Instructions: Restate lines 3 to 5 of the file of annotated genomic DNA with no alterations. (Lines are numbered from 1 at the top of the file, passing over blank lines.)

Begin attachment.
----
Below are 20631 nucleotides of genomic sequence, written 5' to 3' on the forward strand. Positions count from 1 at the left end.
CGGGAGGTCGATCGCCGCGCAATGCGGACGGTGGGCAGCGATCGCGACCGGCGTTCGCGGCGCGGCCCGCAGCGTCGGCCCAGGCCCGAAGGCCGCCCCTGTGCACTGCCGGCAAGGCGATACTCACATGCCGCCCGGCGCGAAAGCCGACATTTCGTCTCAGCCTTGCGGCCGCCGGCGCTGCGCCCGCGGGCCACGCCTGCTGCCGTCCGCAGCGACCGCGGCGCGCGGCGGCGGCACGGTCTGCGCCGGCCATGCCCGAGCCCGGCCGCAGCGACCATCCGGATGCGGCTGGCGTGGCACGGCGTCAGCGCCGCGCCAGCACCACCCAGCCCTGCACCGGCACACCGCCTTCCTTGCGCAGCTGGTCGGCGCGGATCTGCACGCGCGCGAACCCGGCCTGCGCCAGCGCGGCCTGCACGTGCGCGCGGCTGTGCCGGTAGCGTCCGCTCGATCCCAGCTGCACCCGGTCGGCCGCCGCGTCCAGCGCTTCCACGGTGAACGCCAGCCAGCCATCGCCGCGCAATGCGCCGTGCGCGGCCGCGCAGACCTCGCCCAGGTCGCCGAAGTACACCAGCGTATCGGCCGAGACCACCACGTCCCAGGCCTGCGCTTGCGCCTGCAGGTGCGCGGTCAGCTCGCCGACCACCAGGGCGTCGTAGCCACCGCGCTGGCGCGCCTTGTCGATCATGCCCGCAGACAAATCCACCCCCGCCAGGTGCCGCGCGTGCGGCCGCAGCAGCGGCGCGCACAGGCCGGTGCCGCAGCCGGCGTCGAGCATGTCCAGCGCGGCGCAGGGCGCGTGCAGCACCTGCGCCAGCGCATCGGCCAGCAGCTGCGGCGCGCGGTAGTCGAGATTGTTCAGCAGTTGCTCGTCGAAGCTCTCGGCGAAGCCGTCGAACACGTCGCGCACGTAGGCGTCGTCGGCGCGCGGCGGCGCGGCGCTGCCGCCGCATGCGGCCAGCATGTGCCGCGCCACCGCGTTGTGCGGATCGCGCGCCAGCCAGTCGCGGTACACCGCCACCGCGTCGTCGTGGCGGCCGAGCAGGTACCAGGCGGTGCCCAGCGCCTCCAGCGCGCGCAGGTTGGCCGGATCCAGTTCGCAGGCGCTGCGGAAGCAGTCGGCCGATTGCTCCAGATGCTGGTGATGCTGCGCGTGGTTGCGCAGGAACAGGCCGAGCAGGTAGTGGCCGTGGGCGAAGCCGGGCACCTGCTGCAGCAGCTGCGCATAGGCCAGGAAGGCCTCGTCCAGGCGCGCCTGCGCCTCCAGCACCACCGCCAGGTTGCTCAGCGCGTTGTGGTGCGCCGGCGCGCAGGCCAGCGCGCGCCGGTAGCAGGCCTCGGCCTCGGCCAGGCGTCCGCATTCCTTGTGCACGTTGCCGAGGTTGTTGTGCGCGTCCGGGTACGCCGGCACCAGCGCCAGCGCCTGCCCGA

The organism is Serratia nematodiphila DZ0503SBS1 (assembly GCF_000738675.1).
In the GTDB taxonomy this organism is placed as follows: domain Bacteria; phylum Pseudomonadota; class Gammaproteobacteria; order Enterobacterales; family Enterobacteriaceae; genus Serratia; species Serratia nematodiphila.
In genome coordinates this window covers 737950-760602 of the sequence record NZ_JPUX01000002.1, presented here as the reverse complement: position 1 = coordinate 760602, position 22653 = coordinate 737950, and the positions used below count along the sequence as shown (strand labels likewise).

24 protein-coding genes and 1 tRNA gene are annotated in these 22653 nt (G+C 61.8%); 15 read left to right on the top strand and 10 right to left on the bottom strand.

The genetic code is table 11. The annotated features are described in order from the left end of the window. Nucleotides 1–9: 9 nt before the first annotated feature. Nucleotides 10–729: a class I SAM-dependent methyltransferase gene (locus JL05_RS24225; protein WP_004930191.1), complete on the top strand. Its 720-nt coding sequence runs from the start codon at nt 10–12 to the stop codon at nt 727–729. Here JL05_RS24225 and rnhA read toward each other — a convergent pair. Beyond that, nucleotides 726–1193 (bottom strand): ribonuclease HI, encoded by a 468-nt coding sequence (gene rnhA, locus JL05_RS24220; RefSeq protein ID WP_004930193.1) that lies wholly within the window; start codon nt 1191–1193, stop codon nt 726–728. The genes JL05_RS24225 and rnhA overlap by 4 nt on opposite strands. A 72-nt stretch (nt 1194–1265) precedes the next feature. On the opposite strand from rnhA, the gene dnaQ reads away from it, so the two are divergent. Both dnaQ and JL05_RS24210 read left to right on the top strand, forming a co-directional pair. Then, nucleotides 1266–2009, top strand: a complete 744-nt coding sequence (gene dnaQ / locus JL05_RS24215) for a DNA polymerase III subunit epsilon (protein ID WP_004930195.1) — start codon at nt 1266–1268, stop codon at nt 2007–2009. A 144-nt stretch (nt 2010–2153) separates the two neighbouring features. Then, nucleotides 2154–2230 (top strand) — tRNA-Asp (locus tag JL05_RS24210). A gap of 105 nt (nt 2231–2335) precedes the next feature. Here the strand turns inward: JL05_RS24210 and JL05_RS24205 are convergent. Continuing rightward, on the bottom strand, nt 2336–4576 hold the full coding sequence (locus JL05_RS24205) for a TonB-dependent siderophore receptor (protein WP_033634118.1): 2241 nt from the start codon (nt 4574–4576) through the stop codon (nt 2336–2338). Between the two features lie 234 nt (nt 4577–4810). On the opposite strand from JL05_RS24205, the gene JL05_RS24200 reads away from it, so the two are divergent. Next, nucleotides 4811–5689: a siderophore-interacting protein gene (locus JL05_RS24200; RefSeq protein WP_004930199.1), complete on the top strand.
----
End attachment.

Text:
The organism is Serratia nematodiphila DZ0503SBS1 (assembly GCF_000738675.1).
In the GTDB taxonomy this organism is placed as follows: domain Bacteria; phylum Pseudomonadota; class Gammaproteobacteria; order Enterobacterales; family Enterobacteriaceae; genus Serratia; species Serratia nematodiphila.
In genome coordinates this window covers 737950-760602 of the sequence record NZ_JPUX01000002.1, presented here as the reverse complement: position 1 = coordinate 760602, position 22653 = coordinate 737950, and the positions used below count along the sequence as shown (strand labels likewise).